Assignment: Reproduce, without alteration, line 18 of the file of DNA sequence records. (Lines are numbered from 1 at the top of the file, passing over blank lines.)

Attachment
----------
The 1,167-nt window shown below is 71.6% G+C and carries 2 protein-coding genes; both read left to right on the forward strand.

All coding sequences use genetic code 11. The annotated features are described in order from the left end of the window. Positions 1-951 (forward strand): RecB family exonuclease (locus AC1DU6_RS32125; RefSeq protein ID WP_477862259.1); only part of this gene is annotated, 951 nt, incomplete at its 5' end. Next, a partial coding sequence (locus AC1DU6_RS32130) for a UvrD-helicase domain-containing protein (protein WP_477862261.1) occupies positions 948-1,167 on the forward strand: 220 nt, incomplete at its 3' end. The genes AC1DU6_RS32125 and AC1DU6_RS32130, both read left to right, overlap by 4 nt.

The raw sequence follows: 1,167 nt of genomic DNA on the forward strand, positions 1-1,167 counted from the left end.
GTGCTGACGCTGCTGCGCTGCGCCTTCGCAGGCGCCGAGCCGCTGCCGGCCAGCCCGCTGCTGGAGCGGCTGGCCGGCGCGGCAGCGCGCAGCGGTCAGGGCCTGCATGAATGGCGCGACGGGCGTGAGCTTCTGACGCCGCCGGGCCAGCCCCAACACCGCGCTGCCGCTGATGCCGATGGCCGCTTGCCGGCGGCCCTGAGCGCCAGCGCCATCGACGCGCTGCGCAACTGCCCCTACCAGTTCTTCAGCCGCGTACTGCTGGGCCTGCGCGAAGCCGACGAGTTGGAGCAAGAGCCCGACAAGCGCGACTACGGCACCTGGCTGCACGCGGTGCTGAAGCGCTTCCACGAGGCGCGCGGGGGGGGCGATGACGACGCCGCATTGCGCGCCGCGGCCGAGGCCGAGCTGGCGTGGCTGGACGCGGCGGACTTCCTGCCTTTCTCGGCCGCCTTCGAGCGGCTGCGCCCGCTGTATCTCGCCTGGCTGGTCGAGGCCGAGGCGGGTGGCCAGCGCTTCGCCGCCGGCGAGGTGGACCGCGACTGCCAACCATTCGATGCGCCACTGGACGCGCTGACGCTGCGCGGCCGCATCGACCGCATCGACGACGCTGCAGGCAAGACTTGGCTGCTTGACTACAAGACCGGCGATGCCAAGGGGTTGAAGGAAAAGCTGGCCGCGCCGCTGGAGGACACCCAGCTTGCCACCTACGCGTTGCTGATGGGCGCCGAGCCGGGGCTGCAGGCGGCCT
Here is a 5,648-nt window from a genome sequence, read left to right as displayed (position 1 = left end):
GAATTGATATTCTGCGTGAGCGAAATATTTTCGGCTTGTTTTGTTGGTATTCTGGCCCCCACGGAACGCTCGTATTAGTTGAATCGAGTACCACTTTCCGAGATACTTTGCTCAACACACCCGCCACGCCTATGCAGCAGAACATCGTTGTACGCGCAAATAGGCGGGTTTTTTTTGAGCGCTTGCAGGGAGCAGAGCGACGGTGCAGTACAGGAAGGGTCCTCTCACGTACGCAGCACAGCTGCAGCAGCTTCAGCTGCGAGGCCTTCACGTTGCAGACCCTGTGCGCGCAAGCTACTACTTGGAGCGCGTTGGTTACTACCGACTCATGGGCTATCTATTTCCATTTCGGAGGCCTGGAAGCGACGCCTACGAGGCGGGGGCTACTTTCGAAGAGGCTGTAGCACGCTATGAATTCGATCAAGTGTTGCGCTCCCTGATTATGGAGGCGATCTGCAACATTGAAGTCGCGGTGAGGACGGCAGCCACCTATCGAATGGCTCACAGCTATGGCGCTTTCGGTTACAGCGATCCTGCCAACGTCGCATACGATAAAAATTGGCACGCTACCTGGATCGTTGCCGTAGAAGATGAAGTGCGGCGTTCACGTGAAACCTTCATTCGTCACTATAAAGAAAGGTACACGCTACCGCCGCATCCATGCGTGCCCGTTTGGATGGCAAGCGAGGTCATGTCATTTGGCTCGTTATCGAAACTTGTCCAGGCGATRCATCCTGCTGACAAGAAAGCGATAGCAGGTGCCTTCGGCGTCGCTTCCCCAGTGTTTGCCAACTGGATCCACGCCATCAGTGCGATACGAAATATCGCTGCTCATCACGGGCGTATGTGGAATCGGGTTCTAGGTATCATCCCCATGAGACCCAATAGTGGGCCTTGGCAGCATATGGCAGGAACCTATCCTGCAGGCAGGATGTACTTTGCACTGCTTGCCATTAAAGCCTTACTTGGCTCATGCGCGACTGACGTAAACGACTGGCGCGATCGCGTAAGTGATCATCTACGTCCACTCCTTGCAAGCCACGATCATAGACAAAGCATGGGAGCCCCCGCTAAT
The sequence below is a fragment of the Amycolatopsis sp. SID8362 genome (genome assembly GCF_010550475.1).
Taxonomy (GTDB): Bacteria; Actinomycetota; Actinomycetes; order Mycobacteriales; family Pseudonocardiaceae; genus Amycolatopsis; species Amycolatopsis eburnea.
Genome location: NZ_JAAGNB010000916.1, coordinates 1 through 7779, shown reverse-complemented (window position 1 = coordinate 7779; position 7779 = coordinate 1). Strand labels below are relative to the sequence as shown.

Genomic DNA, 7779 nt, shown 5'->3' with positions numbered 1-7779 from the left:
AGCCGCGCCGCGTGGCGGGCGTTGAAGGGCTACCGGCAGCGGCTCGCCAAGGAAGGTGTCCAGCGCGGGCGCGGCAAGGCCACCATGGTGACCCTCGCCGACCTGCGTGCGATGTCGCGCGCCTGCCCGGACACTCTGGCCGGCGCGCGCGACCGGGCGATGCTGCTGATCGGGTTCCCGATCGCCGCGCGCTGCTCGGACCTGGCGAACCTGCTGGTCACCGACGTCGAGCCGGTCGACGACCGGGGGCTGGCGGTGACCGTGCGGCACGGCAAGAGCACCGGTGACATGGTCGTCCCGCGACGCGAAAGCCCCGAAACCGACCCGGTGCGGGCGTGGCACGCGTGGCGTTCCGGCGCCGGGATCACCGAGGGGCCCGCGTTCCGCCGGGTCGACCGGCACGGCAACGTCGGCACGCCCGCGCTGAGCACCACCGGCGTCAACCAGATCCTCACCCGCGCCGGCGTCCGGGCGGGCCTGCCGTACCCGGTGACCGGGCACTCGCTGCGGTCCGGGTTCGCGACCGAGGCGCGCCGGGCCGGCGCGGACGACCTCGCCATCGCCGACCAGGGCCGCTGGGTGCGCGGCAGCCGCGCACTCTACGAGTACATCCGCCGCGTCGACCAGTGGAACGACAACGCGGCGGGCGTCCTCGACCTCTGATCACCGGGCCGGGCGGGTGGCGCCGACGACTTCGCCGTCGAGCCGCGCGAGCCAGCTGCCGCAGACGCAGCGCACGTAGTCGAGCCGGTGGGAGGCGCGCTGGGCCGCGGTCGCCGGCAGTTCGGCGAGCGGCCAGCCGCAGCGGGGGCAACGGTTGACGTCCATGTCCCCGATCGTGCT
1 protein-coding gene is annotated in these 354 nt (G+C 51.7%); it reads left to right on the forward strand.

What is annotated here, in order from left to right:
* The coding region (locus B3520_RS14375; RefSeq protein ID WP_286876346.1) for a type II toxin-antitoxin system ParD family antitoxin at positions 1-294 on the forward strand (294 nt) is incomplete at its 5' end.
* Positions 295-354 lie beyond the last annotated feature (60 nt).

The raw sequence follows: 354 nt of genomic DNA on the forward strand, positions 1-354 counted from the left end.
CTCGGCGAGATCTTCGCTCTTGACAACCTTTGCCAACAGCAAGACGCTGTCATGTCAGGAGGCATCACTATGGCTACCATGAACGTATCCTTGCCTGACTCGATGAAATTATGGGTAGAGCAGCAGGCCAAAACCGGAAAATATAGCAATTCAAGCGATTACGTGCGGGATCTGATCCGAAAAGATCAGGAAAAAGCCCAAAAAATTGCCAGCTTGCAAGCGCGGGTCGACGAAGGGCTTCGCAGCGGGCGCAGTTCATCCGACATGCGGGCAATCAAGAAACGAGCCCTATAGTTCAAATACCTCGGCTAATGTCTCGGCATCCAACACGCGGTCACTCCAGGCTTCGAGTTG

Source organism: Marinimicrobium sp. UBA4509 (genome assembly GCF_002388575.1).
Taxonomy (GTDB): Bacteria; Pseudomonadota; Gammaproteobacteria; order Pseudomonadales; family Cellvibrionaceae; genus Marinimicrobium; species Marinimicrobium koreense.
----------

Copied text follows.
Source organism: Marinimicrobium sp. UBA4509 (genome assembly GCF_002388575.1).